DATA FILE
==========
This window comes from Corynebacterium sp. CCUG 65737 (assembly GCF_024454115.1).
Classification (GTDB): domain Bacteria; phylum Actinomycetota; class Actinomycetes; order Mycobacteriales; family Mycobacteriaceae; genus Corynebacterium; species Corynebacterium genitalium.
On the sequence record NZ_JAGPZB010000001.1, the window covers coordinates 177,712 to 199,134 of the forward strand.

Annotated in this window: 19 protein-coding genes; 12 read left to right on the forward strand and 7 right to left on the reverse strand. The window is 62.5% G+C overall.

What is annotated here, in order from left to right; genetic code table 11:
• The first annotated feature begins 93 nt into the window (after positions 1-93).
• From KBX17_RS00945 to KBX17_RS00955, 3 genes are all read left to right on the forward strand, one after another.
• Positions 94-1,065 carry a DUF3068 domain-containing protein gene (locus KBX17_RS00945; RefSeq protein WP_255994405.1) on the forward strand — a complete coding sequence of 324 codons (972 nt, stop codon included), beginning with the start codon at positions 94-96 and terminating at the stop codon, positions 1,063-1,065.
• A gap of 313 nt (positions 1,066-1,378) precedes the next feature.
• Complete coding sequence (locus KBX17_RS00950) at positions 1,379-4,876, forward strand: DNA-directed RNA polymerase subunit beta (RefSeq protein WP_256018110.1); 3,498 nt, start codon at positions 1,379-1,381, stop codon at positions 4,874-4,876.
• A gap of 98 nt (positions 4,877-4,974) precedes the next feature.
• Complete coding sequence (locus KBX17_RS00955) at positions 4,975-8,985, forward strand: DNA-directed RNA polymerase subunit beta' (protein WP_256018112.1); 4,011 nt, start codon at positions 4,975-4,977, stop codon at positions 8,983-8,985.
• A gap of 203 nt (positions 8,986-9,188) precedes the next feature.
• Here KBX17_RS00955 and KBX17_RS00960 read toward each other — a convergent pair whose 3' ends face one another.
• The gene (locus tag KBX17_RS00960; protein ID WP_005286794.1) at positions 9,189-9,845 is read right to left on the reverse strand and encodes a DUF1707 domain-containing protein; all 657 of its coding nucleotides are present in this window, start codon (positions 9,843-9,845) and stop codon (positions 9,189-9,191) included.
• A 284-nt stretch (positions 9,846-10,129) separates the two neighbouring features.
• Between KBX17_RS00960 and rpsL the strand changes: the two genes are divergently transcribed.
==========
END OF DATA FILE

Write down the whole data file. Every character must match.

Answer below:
This window comes from Corynebacterium sp. CCUG 65737 (assembly GCF_024454115.1).
Classification (GTDB): domain Bacteria; phylum Actinomycetota; class Actinomycetes; order Mycobacteriales; family Mycobacteriaceae; genus Corynebacterium; species Corynebacterium genitalium.
On the sequence record NZ_JAGPZB010000001.1, the window covers coordinates 177,712 to 199,134 of the forward strand.

Annotated in this window: 19 protein-coding genes; 12 read left to right on the forward strand and 7 right to left on the reverse strand. The window is 62.5% G+C overall.

What is annotated here, in order from left to right; genetic code table 11:
• The first annotated feature begins 93 nt into the window (after positions 1-93).
• From KBX17_RS00945 to KBX17_RS00955, 3 genes are all read left to right on the forward strand, one after another.
• Positions 94-1,065 carry a DUF3068 domain-containing protein gene (locus KBX17_RS00945; RefSeq protein WP_255994405.1) on the forward strand — a complete coding sequence of 324 codons (972 nt, stop codon included), beginning with the start codon at positions 94-96 and terminating at the stop codon, positions 1,063-1,065.
• A gap of 313 nt (positions 1,066-1,378) precedes the next feature.
• Complete coding sequence (locus KBX17_RS00950) at positions 1,379-4,876, forward strand: DNA-directed RNA polymerase subunit beta (RefSeq protein WP_256018110.1); 3,498 nt, start codon at positions 1,379-1,381, stop codon at positions 4,874-4,876.
• A gap of 98 nt (positions 4,877-4,974) precedes the next feature.
• Complete coding sequence (locus KBX17_RS00955) at positions 4,975-8,985, forward strand: DNA-directed RNA polymerase subunit beta' (protein WP_256018112.1); 4,011 nt, start codon at positions 4,975-4,977, stop codon at positions 8,983-8,985.
• A gap of 203 nt (positions 8,986-9,188) precedes the next feature.
• Here KBX17_RS00955 and KBX17_RS00960 read toward each other — a convergent pair whose 3' ends face one another.
• The gene (locus tag KBX17_RS00960; protein ID WP_005286794.1) at positions 9,189-9,845 is read right to left on the reverse strand and encodes a DUF1707 domain-containing protein; all 657 of its coding nucleotides are present in this window, start codon (positions 9,843-9,845) and stop codon (positions 9,189-9,191) included.
• A 284-nt stretch (positions 9,846-10,129) separates the two neighbouring features.
• Between KBX17_RS00960 and rpsL the strand changes: the two genes are divergently transcribed.